Natural-born soothers

You already know that consuming the right foods can increase the intake of minerals, vitamins and nutrients. But there are some out there that could also alleviate some of your most annoying daily problems, such as hiccups or even rashes such as eczema. While it is important to keep in mind that serious conditions require the attention of a doctor, it may not be painful to look for one of these 10 items the next time you have a minor health problem.

Ginger for menstrual cramps

Traditional Chinese medicine has relied on ginger for more than 2,000 years. “Ginger can improve blood flow and reduce inflammation in your muscles, including those in the uterus where cramps originate,” says Mary Rosser, MD, PhD, assistant professor of obstetrics and gynecology at Montefiore Medical Center in New York, New York.

In addition, a preliminary study in the Journal of Alternative and Complementary Medicine found that ginger was as effective as ibuprofen in relieving menstrual pain (more research is needed). To make your time of the month a little more bearable, try preparing a cup of hot ginger tea.

Cranberries for urinary tract health

Cranberries contain proanthocyanidins, a compound that repels bacteria that cause urinary tract infections (UTIs). “E. coli is one of the main offenders in the activation of an ITU,” says Dr. Rosser. “It has been shown that this substance prevents infection by preventing bacteria from adhering to the walls of the bladder.” If you already have a UTI, it is likely that cranberries do not cure it, but consuming them daily can help protect against future infections.

Dr. Rosser says that about 20% of women who get a urinary tract infection will get another one, so drinking one or two glasses a day with 20% pure cranberry juice will help prevent recurrence

Calcium-rich foods for PMS

Are you prone to irritability and mood swings before your period? You’re not alone. About 85% of women who menstruate experience at least one PMS symptom each month. The good news is that adjusting your diet could help decrease your symptoms. “It has been shown that people with premenstrual syndrome have lower blood calcium levels than those who do not,” says Dr. Rosser. The National Institutes of Health recommend that adults consume about 1,000 milligrams of calcium per day. You probably already know that dairy products are rich in calcium, but so are almonds, broccoli, green leafy vegetables and sardines.

Oatmeal for eczema

Soothes itchy, inflamed skin with this breakfast food. Oatmeal relieves rashes because it is full of phytochemicals that have anti-inflammatory properties. Create a relaxing bath by grinding 1/3 cup of plain oatmeal (no flavors!) In a fine powder with your blender; Pour the powder in warm water and mix evenly with your hands until the water has a milky color, suggests Kavita Mariwalla, MD, a dermatologist based in New York City. Another option: use 1/4 cup of oats and enough water to make a paste that can be applied directly to the skin for 10 minutes, she says.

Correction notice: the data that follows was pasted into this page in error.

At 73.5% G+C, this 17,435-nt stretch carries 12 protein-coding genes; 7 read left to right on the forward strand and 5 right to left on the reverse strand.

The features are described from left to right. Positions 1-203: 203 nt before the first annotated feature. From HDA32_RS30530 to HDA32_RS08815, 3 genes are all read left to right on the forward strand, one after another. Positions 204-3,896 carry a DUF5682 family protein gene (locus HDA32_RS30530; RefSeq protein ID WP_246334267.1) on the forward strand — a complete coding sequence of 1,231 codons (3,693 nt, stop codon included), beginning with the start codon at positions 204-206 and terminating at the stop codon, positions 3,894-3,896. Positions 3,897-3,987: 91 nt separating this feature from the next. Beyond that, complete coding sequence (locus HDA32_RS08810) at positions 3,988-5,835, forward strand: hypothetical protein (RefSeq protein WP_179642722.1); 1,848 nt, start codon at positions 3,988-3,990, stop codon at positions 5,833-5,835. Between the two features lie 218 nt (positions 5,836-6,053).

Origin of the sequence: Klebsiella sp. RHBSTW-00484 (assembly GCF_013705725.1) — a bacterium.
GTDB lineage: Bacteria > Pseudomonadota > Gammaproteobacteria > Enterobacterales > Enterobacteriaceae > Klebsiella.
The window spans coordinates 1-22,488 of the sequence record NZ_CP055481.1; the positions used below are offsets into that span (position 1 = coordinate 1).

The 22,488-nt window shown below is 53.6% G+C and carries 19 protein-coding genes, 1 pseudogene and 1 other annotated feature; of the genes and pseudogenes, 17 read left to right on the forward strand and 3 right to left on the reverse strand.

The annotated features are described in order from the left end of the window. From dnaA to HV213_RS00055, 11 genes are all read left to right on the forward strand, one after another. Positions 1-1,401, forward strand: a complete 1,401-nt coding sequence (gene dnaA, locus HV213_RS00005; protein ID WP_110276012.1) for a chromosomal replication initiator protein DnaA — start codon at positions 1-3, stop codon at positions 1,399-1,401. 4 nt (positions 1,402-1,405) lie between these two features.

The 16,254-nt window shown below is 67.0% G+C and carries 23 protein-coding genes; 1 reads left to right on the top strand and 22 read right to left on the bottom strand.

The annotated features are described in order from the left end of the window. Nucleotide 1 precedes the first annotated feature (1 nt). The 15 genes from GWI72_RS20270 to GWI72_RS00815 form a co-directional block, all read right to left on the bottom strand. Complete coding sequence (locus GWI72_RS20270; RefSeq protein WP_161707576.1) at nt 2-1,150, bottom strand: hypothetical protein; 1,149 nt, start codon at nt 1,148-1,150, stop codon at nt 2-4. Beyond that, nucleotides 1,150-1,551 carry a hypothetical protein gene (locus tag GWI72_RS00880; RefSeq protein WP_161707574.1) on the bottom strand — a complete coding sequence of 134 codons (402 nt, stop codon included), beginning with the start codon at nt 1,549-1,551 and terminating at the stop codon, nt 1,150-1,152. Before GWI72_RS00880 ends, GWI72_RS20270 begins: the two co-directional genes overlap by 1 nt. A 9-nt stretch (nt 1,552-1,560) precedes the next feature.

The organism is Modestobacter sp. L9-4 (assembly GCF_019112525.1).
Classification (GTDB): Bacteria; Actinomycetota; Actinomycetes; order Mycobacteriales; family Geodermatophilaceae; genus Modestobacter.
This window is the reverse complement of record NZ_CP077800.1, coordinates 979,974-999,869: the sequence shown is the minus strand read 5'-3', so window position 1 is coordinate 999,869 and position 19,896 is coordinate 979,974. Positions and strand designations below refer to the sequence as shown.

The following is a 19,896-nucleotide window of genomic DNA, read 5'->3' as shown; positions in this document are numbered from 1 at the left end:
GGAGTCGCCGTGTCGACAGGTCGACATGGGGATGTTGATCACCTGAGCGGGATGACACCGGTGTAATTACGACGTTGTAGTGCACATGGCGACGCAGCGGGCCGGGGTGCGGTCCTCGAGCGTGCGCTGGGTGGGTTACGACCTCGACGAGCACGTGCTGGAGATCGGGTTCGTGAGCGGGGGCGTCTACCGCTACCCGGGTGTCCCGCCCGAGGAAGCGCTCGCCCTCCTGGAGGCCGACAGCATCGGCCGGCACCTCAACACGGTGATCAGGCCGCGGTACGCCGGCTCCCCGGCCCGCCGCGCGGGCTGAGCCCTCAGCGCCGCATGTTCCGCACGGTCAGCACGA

Sea salt for dry skin

You do not need an expensive skin care product to treat rough patches on the knees, elbows and heels. A homemade sea salt scrub will work just as well. “Sea salt is a good exfoliant because it has thicker grains that do a good job of removing dry skin,” says Dr. Mariwalla. Simply mix a cup of sea salt with 1/2 cup of a light massage oil. “Use a bowl to make sure the mixture stays moist, like wet sand, and not dripping,” says Dr. Mariwalla. However, it is best to keep this scrub away from the most sensitive areas, such as the face and back of the arms. It can be rough on the skin that does not require as much exfoliation.

Cucumber for Puffy Eyes

Putting cold slices of cucumber over your eyes may seem a bit silly, but the beauty trick of old age really reduces swelling. The cucumbers, which are 95% water, offer a pleasant cooling sensation and the cold temperature causes the blood vessels to contract and reduce inflammation. And there is a reason why cucumbers in particular work even better than ice packs. “Cucumber slices are perfectly adapted to the contour of your eyes to help reduce swelling,” says Dr. Mariwalla. You will only have to leave them for 10 minutes to make the eyes look fresher.

Apples for heartburn

Avoid triggers such as soft drinks, high-fat meat and anything fried is the best way to deal with acid reflux. A food that you should keep in your diet: apples. “Apples have pectin, a soluble fiber that is really good at absorbing stomach acid,” says Dr. Andersen. In addition, the fruit contains two types of acid (malic and tartaric) that work to eliminate any juice that comes out of your stomach. “Buy red or gold organic apples that are sweeter than granny pies,” suggests Dr. Andersen. “Sweet apples are considered alkaline foods that work at the cellular level to restore pH balance and prevent GERD.

Turmeric for infections

Turmeric is revered in India as a “sacred powder” that can be used to prevent infections and treat wounds. That’s thanks to a compound called curcumin. “Foods with curcumin have strong anti-inflammatory and antioxidant properties so they can help with cleansing and healing,” says Dr. Andersen. If your kit has little antibiotic ointment, try applying a little turmeric to your cut or scratch, but only for minor or superficial wounds. Dr. Andersen suggests using half a teaspoon of turmeric powder with a drop or two of water to make a paste, or if the wound still bleeds a little, you can apply the powder without water. After the area is dry, cover it with a bandage and let the healing begin.

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